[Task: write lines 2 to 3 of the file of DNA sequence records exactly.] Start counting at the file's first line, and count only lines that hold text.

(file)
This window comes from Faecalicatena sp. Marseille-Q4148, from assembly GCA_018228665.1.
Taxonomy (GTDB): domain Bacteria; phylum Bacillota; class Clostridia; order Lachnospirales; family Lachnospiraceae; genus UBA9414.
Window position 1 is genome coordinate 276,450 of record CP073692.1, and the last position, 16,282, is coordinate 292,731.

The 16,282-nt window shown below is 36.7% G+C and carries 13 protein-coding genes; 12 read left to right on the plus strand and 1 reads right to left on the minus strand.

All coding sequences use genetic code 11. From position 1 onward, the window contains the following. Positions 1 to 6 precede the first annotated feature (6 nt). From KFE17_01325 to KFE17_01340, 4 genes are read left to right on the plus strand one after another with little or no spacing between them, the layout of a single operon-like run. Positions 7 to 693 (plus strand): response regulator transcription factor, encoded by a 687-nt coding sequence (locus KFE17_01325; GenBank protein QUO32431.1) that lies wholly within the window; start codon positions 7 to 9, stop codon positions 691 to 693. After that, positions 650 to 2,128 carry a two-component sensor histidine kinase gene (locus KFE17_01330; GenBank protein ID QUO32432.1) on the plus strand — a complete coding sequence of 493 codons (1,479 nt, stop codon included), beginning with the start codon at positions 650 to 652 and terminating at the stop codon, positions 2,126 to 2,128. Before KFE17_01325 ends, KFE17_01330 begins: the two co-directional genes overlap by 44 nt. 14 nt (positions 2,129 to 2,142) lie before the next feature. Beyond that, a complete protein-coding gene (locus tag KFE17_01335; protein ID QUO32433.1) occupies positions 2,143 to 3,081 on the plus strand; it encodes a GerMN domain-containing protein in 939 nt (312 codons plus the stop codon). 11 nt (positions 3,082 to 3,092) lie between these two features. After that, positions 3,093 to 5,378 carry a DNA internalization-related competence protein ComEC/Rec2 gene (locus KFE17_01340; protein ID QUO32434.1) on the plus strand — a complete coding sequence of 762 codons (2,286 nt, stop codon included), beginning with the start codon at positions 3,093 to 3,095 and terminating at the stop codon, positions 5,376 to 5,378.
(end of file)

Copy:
Taxonomy (GTDB): domain Bacteria; phylum Bacillota; class Clostridia; order Lachnospirales; family Lachnospiraceae; genus UBA9414.
Window position 1 is genome coordinate 276,450 of record CP073692.1, and the last position, 16,282, is coordinate 292,731.